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Cato Institute

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This article is part of the Tobacco portal on Sourcewatch funded from 2006 - 2009 by the American Legacy Foundation.

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The Cato Institute is a non-partisan libertarian think tank headquartered in Washington, D.C. The Institute states that it favors policies "that are consistent with the traditional American principles of limited government, individual liberty, and peace." [1] Cato scholars conduct policy research on a broad range of public policy issues, and produce books, studies, op-eds, and blog posts. They are also frequent guests in the media.

Where ideology and science part company, Cato favors ideology, as shown by their open letter[2] published in newspapers in 2009[3] disputing the state of the science on climate change.[4]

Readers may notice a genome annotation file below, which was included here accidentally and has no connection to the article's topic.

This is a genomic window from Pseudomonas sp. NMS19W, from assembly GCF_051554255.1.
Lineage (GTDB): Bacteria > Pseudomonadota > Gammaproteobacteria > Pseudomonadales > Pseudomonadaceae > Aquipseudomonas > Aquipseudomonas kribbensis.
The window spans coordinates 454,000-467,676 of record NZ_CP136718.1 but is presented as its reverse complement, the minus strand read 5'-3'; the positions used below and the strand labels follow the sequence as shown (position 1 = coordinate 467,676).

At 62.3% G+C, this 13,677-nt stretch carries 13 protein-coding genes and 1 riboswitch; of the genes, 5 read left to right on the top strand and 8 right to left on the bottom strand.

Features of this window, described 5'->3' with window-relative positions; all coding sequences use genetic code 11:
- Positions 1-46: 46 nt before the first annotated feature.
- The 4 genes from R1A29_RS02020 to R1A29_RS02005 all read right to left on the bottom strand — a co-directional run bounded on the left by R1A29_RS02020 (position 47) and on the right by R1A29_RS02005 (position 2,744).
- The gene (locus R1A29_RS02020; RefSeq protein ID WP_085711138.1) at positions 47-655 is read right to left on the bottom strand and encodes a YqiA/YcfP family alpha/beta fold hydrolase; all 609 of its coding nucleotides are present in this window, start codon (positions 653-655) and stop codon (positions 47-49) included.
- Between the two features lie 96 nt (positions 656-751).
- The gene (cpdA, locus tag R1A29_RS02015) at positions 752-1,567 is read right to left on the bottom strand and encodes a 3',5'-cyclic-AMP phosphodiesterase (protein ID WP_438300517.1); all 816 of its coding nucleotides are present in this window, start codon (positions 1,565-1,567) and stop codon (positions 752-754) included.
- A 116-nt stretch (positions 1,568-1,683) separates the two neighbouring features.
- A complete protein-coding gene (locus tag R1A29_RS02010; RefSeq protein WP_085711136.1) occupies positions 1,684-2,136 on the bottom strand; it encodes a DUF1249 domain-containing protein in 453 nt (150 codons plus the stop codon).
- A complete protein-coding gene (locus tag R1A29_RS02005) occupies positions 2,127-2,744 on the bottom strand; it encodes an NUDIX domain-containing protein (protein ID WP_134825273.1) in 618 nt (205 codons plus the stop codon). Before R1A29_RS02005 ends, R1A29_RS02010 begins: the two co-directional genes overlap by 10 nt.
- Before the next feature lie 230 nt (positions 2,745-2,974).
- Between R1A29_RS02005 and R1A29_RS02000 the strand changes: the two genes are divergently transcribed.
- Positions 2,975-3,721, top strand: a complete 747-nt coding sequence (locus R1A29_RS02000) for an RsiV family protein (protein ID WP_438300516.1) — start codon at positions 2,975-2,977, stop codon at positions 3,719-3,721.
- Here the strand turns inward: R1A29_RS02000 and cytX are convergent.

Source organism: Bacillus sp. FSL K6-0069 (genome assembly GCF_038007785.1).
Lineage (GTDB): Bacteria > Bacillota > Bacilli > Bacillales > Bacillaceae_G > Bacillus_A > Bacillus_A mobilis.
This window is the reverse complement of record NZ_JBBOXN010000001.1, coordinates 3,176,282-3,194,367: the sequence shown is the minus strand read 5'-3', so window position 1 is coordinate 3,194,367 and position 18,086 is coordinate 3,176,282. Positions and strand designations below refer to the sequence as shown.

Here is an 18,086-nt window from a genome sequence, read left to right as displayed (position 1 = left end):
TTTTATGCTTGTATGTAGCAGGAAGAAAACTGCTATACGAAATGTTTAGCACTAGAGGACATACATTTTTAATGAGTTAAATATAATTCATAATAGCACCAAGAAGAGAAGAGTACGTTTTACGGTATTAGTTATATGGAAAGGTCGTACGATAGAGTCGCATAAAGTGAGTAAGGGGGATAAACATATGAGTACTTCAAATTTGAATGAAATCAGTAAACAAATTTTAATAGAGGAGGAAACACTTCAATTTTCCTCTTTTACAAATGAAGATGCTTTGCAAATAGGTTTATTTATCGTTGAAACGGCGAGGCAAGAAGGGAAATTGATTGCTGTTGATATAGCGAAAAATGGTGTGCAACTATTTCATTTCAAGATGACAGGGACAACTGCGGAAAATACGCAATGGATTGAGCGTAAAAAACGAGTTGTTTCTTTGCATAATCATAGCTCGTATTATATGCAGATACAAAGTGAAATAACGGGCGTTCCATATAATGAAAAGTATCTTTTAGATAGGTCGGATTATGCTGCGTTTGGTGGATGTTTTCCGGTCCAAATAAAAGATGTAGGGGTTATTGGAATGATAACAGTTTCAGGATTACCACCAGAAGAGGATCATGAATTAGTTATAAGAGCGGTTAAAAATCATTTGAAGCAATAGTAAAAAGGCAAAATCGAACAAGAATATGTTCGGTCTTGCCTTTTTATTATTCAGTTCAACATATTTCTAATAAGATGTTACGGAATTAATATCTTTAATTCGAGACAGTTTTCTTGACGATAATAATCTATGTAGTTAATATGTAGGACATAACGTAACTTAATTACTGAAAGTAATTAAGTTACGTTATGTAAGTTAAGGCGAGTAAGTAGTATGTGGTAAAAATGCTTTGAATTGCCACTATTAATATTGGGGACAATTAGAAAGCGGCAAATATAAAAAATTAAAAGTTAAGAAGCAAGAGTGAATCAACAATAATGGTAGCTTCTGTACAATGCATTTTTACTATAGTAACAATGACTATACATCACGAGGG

Contents

History - Crane and Koch

Cato was founded in 1977 by Edward H. Crane and Charles Koch, [5] the billionaire co-owner of Koch Industries known for its financing of the Tea Party and various conservative advocacy organizations. David Koch is currently on Cato's Board of Directors. In 2008 Jane Mayer wrote,

"According to the Center for Public Integrity, between 1986 and 1993 the Koch family gave eleven million dollars to the [Cato] institute."[6]

Present

Mayer added,

"Today, Cato has more than a hundred full-time employees, and its experts and policy papers are widely quoted and respected by the mainstream media. It describes itself as nonpartisan, and its scholars have at times been critical of both parties. It has consistently pushed for corporate tax cuts, reductions in social services, and laissez-faire environmental policies."[6]